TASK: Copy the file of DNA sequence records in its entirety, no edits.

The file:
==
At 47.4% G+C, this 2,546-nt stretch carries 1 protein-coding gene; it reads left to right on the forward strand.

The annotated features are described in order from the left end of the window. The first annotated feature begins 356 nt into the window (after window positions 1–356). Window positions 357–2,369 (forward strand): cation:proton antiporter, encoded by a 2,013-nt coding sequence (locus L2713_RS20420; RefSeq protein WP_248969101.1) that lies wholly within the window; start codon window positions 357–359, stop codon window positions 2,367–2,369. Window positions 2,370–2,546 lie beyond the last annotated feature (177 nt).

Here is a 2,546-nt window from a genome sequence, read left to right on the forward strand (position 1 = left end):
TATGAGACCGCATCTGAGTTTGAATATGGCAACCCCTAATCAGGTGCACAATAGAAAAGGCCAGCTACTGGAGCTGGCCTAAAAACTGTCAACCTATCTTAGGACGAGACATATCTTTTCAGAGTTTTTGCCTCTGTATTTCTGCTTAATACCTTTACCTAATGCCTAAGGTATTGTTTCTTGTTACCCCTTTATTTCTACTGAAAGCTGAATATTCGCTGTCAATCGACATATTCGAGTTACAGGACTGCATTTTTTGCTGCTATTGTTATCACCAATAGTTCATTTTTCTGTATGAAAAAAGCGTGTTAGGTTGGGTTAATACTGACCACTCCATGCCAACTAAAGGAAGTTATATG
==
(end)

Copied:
At 47.4% G+C, this 2,546-nt stretch carries 1 protein-coding gene; it reads left to right on the forward strand.

The annotated features are described in order from the left end of the window. The first annotated feature begins 356 nt into the window (after window positions 1–356). Window positions 357–2,369 (forward strand): cation:proton antiporter, encoded by a 2,013-nt coding sequence (locus L2713_RS20420; RefSeq protein WP_248969101.1) that lies wholly within the window; start codon window positions 357–359, stop codon window positions 2,367–2,369. Window positions 2,370–2,546 lie beyond the last annotated feature (177 nt).

Here is a 2,546-nt window from a genome sequence, read left to right on the forward strand (position 1 = left end):
TATGAGACCGCATCTGAGTTTGAATATGGCAACCCCTAATCAGGTGCACAATAGAAAAGGCCAGCTACTGGAGCTGGCCTAAAAACTGTCAACCTATCTTAGGACGAGACATATCTTTTCAGAGTTTTTGCCTCTGTATTTCTGCTTAATACCTTTACCTAATGCCTAAGGTATTGTTTCTTGTTACCCCTTTATTTCTACTGAAAGCTGAATATTCGCTGTCAATCGACATATTCGAGTTACAGGACTGCATTTTTTGCTGCTATTGTTATCACCAATAGTTCATTTTTCTGTATGAAAAAAGCGTGTTAGGTTGGGTTAATACTGACCACTCCATGCCAACTAAAGGAAGTTATATG